• Betsy Jaffe

    Socrates once said that “Education is the kindling of a flame, not the filling of a vessel.” If that is the case Scott Sharer was in danger of sparking a 5-alarm blaze at many InfoComm events. He did more than teach — he inspired and amazed thousands of AV professionals over the years. I recently spoke with a member who recalled taking a class from Scott more than 20 years ago in vivid detail. He said that he owed most of his career in videoconferencing to this amazing instructor. Scott was more than a teacher, but a loyal friend to many. A brother-in-arms to his fellow instructors, a mentor to his students, with a touch of sorcery, mad-scientist and magic thrown in. A Willie Wonka of the AV world. He was, and is, an original — whether he was donning his trademark Spongebob tie, whirring around on his Segway, or explaining complex topics in his one-of-a kind way, he was alwaysunforgettable. Scott’s presence has been missed, but his legacy to the industry will live on forever.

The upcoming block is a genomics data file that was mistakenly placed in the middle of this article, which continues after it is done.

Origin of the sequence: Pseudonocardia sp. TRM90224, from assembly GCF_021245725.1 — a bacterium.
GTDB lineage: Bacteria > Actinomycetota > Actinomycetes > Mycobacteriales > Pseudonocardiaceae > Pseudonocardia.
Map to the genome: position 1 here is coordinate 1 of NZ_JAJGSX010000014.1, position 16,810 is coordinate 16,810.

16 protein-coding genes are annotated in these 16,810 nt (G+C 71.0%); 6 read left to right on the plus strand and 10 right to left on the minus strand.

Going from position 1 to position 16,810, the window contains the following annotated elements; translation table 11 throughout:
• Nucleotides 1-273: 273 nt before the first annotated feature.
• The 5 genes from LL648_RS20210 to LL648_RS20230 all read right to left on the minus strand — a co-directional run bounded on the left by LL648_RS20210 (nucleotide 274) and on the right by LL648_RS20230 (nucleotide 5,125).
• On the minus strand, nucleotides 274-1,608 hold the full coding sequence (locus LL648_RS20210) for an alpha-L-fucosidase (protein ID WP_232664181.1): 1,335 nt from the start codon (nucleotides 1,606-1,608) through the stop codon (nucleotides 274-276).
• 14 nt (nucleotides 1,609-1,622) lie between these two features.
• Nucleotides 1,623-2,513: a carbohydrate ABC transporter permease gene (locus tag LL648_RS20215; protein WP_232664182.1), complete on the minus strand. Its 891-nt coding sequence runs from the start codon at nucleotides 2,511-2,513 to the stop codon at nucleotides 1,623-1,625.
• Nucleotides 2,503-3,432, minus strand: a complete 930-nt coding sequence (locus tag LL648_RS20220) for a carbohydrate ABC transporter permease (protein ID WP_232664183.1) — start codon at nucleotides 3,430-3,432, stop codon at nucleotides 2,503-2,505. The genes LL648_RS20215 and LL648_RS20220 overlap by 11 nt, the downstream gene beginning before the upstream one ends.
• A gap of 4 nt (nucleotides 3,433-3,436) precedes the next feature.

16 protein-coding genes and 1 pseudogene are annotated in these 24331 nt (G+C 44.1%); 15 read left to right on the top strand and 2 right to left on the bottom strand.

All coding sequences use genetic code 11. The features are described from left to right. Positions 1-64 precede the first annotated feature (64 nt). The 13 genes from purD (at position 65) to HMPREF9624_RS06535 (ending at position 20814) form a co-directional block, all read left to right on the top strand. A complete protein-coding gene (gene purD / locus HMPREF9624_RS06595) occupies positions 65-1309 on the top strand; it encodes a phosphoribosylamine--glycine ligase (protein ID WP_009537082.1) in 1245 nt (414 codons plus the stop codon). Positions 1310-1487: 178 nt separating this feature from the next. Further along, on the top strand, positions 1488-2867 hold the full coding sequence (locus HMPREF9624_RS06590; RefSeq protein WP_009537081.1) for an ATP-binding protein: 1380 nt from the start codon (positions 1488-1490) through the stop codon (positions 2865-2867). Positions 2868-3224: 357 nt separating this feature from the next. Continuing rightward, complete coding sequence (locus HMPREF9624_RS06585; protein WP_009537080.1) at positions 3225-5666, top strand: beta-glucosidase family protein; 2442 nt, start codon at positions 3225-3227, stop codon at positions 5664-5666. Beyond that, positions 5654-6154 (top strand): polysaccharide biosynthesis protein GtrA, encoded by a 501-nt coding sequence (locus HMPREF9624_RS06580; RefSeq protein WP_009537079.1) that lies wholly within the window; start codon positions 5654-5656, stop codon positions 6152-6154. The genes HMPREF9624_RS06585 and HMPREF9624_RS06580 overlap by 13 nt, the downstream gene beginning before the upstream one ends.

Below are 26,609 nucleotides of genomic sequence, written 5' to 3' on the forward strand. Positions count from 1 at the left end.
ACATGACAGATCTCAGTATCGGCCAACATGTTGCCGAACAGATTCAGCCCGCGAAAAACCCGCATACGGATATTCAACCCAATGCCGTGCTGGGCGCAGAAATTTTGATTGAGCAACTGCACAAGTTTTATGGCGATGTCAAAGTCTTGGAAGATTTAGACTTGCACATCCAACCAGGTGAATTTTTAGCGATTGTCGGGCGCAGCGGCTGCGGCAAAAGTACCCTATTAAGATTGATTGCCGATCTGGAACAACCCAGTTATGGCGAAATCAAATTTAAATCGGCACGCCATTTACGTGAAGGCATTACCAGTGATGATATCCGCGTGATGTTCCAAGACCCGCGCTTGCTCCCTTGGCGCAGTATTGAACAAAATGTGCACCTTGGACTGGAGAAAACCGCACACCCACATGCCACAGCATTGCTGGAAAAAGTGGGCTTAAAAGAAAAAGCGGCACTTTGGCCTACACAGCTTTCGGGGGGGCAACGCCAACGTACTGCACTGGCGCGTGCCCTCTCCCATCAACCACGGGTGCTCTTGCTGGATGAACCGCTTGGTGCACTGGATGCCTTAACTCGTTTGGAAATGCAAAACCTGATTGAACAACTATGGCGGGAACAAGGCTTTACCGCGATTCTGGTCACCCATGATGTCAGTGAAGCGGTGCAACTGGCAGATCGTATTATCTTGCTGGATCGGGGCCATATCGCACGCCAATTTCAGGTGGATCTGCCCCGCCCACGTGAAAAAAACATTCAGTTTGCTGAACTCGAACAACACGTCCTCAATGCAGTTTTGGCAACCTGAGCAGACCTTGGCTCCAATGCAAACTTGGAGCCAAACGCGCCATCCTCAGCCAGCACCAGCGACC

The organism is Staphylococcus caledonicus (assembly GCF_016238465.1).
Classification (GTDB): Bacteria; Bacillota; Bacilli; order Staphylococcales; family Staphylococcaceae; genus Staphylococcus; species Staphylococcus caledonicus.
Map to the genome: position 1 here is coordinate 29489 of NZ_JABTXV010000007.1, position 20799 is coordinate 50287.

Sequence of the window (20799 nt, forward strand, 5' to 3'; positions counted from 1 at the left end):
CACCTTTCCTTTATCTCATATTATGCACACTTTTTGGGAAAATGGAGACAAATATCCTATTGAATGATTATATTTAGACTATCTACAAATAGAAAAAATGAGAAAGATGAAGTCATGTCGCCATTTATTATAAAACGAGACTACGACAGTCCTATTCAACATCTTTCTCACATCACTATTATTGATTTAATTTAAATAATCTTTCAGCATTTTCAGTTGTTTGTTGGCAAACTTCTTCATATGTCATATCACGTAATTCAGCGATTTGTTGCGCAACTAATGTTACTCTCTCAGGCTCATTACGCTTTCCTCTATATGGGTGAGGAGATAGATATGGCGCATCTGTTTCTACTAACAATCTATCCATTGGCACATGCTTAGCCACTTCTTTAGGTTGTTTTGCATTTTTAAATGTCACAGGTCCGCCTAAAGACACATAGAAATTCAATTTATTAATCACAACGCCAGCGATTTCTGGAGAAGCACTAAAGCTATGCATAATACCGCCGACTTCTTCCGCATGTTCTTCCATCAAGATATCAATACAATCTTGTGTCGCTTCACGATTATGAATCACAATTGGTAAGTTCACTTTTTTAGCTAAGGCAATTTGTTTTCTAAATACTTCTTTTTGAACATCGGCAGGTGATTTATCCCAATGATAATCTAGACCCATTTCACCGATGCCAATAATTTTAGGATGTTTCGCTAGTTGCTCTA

Betsy Jaffe
    Senior Vice President, Member Services

    • Gary Kayye

      Betsy, no one else could’ve said that better. Thank you for adding that and for your incredible memories and appreciation

  • Frederick Ampel


    I took classes from Scott, helped him with classes, and generally
    stood in awe of his knowledge, willingness to share and ability to
    talk to anyone about almost anything. He never said no when asked
    a question and always gave far more than he got. It it with great
    sadness that I have learned of the current situation and wish you
    both the best outcome possible. May you find peace!

    Dr. Frederick
    J. Ampel – MSEE, PhD, AES Life Member, CEDIA

    President & Principal

    Technology Visions Analytics

    Best Regards,

    Dr. Frederick
    J. Ampel – MSEE, PhD, AES Life Member, CEDIA

    President & Principal

    Technology Visions Analytics